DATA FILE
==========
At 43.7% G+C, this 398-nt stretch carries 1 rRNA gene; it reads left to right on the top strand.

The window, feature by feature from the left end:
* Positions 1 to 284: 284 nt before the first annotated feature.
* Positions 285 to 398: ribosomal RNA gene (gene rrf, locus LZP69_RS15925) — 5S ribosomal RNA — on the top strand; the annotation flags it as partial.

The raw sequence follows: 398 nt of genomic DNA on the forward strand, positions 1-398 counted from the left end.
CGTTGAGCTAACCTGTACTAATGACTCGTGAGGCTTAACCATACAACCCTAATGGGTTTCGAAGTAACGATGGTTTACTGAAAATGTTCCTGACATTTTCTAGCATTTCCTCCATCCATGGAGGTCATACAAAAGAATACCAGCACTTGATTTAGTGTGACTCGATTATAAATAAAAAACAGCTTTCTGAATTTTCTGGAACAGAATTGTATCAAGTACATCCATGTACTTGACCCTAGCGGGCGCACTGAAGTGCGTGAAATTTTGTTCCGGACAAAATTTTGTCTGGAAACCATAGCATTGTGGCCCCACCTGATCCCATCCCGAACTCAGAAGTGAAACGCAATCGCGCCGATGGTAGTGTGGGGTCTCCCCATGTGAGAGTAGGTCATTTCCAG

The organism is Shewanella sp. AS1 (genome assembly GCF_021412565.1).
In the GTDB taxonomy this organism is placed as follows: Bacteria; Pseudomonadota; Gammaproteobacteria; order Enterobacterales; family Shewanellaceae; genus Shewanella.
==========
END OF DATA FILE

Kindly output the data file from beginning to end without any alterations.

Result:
At 43.7% G+C, this 398-nt stretch carries 1 rRNA gene; it reads left to right on the top strand.

The window, feature by feature from the left end:
* Positions 1 to 284: 284 nt before the first annotated feature.
* Positions 285 to 398: ribosomal RNA gene (gene rrf, locus LZP69_RS15925) — 5S ribosomal RNA — on the top strand; the annotation flags it as partial.

The raw sequence follows: 398 nt of genomic DNA on the forward strand, positions 1-398 counted from the left end.
CGTTGAGCTAACCTGTACTAATGACTCGTGAGGCTTAACCATACAACCCTAATGGGTTTCGAAGTAACGATGGTTTACTGAAAATGTTCCTGACATTTTCTAGCATTTCCTCCATCCATGGAGGTCATACAAAAGAATACCAGCACTTGATTTAGTGTGACTCGATTATAAATAAAAAACAGCTTTCTGAATTTTCTGGAACAGAATTGTATCAAGTACATCCATGTACTTGACCCTAGCGGGCGCACTGAAGTGCGTGAAATTTTGTTCCGGACAAAATTTTGTCTGGAAACCATAGCATTGTGGCCCCACCTGATCCCATCCCGAACTCAGAAGTGAAACGCAATCGCGCCGATGGTAGTGTGGGGTCTCCCCATGTGAGAGTAGGTCATTTCCAG

The organism is Shewanella sp. AS1 (genome assembly GCF_021412565.1).
In the GTDB taxonomy this organism is placed as follows: Bacteria; Pseudomonadota; Gammaproteobacteria; order Enterobacterales; family Shewanellaceae; genus Shewanella.